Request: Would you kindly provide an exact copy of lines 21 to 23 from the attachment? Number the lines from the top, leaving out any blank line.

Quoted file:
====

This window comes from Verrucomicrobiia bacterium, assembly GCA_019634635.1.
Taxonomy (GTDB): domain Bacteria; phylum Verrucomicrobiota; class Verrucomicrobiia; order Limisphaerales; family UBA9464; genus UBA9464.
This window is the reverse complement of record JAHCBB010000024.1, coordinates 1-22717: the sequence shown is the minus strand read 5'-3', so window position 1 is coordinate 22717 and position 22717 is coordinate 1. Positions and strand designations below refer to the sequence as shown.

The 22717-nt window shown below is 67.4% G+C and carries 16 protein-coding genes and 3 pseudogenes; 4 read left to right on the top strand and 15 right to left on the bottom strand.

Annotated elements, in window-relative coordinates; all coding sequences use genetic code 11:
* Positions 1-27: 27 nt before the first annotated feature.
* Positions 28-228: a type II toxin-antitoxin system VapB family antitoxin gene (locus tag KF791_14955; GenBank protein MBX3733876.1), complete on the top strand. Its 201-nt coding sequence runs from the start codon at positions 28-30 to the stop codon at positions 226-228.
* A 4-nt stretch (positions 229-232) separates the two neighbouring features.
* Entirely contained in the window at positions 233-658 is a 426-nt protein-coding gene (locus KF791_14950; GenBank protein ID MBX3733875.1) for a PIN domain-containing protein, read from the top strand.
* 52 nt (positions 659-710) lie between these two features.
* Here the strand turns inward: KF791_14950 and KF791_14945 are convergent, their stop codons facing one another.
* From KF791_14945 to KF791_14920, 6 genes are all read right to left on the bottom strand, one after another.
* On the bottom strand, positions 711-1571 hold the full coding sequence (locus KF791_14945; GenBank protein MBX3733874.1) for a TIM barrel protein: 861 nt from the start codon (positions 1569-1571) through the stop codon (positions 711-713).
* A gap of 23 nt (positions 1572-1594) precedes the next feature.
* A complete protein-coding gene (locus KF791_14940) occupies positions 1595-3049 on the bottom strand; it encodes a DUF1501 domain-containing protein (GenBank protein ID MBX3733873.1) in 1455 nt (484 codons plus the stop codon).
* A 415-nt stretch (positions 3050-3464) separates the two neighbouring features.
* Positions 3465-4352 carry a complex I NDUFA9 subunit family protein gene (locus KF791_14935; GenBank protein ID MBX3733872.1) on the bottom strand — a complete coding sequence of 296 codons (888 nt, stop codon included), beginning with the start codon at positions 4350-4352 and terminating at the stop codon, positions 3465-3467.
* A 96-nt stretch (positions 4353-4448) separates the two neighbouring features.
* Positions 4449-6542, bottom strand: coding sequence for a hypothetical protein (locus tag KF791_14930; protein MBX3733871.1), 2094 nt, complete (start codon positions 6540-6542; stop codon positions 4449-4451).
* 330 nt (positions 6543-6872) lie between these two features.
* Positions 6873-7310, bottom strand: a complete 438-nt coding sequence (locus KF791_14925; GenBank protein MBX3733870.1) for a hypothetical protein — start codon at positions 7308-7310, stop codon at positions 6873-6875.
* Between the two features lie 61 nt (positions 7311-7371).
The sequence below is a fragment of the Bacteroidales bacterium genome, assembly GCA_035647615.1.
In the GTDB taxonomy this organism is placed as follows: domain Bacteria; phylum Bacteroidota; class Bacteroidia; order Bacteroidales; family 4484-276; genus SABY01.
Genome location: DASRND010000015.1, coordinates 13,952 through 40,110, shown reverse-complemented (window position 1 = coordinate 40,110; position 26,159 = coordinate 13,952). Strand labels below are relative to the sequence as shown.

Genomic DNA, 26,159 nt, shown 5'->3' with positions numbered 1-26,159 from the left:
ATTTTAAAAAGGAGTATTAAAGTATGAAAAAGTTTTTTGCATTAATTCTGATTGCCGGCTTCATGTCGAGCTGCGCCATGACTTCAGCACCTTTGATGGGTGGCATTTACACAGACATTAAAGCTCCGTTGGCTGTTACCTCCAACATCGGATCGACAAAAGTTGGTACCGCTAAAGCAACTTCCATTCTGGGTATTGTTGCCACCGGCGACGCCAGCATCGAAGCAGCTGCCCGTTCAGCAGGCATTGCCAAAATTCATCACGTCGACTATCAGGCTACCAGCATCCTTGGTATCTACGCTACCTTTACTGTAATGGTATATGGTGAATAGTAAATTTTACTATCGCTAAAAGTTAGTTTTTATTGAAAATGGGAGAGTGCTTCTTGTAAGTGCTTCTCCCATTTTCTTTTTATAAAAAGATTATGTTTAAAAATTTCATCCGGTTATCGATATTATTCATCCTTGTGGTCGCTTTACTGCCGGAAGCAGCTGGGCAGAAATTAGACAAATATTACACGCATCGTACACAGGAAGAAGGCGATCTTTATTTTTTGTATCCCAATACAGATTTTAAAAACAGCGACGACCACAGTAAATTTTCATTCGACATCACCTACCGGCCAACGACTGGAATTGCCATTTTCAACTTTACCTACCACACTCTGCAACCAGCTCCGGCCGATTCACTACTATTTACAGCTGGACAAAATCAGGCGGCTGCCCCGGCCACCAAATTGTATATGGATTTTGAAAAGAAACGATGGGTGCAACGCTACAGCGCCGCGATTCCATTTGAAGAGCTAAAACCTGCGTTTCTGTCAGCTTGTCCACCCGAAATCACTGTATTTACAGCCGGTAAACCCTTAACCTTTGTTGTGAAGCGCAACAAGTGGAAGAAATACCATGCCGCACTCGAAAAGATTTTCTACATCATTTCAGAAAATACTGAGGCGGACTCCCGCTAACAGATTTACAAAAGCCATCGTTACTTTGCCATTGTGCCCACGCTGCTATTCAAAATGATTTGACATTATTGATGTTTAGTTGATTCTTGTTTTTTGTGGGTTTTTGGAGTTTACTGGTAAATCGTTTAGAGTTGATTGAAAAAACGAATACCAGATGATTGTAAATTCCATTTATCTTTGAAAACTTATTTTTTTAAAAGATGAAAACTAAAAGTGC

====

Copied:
* Positions 6873-7310, bottom strand: a complete 438-nt coding sequence (locus KF791_14925; GenBank protein MBX3733870.1) for a hypothetical protein — start codon at positions 7308-7310, stop codon at positions 6873-6875.
* Between the two features lie 61 nt (positions 7311-7371).
The sequence below is a fragment of the Bacteroidales bacterium genome, assembly GCA_035647615.1.